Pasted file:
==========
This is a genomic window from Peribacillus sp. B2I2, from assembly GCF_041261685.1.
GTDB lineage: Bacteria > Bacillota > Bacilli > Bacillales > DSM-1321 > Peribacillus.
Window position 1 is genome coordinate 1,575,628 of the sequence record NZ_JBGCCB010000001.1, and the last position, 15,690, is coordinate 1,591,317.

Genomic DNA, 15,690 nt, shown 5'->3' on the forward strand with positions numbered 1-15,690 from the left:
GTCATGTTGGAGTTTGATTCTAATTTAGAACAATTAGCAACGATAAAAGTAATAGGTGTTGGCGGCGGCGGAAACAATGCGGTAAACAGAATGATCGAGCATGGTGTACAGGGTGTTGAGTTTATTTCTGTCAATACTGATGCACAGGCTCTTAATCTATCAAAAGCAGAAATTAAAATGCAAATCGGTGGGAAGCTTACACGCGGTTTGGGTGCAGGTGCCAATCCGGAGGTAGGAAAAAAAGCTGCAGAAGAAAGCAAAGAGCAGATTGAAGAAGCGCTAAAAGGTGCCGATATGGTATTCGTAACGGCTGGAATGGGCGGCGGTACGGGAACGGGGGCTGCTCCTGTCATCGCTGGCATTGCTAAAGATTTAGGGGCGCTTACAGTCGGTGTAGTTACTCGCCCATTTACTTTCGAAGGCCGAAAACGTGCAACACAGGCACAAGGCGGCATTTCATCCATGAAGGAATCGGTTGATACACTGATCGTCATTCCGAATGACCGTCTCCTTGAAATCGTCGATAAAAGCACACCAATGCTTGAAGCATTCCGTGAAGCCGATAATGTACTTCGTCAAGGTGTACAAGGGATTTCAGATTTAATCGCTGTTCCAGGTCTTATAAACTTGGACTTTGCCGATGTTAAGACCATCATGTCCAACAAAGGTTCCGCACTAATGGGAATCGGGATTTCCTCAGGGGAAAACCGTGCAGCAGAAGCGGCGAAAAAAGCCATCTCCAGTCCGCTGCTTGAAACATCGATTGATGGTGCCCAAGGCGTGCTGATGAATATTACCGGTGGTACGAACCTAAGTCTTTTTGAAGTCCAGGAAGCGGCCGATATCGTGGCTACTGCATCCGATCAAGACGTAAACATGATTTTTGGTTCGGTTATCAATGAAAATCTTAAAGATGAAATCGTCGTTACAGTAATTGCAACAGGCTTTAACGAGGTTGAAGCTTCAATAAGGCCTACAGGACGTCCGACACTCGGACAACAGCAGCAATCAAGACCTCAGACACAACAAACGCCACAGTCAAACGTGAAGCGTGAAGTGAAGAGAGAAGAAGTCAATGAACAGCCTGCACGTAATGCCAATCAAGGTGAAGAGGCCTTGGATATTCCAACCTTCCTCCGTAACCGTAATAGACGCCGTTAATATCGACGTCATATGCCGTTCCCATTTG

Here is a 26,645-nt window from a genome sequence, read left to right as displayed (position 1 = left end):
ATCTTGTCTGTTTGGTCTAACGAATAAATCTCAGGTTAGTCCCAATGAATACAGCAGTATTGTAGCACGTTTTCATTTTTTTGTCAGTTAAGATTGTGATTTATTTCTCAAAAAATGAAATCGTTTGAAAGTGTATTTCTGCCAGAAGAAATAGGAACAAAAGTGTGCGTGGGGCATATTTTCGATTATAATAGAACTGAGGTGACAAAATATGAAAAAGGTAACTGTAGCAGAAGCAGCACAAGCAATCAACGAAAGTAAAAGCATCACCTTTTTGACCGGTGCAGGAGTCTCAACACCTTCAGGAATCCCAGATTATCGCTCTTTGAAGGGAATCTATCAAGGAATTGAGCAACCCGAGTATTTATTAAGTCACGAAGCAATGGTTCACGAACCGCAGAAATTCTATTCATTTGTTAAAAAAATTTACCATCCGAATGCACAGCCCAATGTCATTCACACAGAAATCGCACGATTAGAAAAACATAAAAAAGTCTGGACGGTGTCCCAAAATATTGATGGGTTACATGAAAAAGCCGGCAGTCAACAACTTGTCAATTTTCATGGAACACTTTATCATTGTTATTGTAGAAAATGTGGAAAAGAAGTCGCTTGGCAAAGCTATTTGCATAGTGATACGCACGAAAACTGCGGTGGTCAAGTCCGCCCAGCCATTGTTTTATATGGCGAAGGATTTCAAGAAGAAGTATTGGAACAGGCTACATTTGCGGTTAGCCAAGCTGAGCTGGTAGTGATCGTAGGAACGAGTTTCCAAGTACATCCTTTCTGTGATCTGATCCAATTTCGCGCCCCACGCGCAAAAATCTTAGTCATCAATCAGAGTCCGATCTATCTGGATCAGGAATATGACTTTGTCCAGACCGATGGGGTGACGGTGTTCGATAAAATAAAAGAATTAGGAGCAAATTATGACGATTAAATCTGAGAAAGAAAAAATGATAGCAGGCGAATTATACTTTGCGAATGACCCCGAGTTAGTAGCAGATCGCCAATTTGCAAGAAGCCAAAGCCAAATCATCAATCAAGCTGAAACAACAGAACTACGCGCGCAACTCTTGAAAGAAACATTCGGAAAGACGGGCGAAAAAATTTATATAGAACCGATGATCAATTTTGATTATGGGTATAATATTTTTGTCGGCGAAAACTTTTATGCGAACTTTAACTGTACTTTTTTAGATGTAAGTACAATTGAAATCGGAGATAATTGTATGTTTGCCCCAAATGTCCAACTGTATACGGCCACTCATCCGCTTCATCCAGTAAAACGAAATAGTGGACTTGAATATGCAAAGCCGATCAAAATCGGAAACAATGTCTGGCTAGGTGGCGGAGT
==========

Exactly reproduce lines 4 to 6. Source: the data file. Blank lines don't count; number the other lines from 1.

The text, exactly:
Genomic DNA, 15,690 nt, shown 5'->3' on the forward strand with positions numbered 1-15,690 from the left:
GTCATGTTGGAGTTTGATTCTAATTTAGAACAATTAGCAACGATAAAAGTAATAGGTGTTGGCGGCGGCGGAAACAATGCGGTAAACAGAATGATCGAGCATGGTGTACAGGGTGTTGAGTTTATTTCTGTCAATACTGATGCACAGGCTCTTAATCTATCAAAAGCAGAAATTAAAATGCAAATCGGTGGGAAGCTTACACGCGGTTTGGGTGCAGGTGCCAATCCGGAGGTAGGAAAAAAAGCTGCAGAAGAAAGCAAAGAGCAGATTGAAGAAGCGCTAAAAGGTGCCGATATGGTATTCGTAACGGCTGGAATGGGCGGCGGTACGGGAACGGGGGCTGCTCCTGTCATCGCTGGCATTGCTAAAGATTTAGGGGCGCTTACAGTCGGTGTAGTTACTCGCCCATTTACTTTCGAAGGCCGAAAACGTGCAACACAGGCACAAGGCGGCATTTCATCCATGAAGGAATCGGTTGATACACTGATCGTCATTCCGAATGACCGTCTCCTTGAAATCGTCGATAAAAGCACACCAATGCTTGAAGCATTCCGTGAAGCCGATAATGTACTTCGTCAAGGTGTACAAGGGATTTCAGATTTAATCGCTGTTCCAGGTCTTATAAACTTGGACTTTGCCGATGTTAAGACCATCATGTCCAACAAAGGTTCCGCACTAATGGGAATCGGGATTTCCTCAGGGGAAAACCGTGCAGCAGAAGCGGCGAAAAAAGCCATCTCCAGTCCGCTGCTTGAAACATCGATTGATGGTGCCCAAGGCGTGCTGATGAATATTACCGGTGGTACGAACCTAAGTCTTTTTGAAGTCCAGGAAGCGGCCGATATCGTGGCTACTGCATCCGATCAAGACGTAAACATGATTTTTGGTTCGGTTATCAATGAAAATCTTAAAGATGAAATCGTCGTTACAGTAATTGCAACAGGCTTTAACGAGGTTGAAGCTTCAATAAGGCCTACAGGACGTCCGACACTCGGACAACAGCAGCAATCAAGACCTCAGACACAACAAACGCCACAGTCAAACGTGAAGCGTGAAGTGAAGAGAGAAGAAGTCAATGAACAGCCTGCACGTAATGCCAATCAAGGTGAAGAGGCCTTGGATATTCCAACCTTCCTCCGTAACCGTAATAGACGCCGTTAATATCGACGTCATATGCCGTTCCCATTTG

Here is a 26,645-nt window from a genome sequence, read left to right as displayed (position 1 = left end):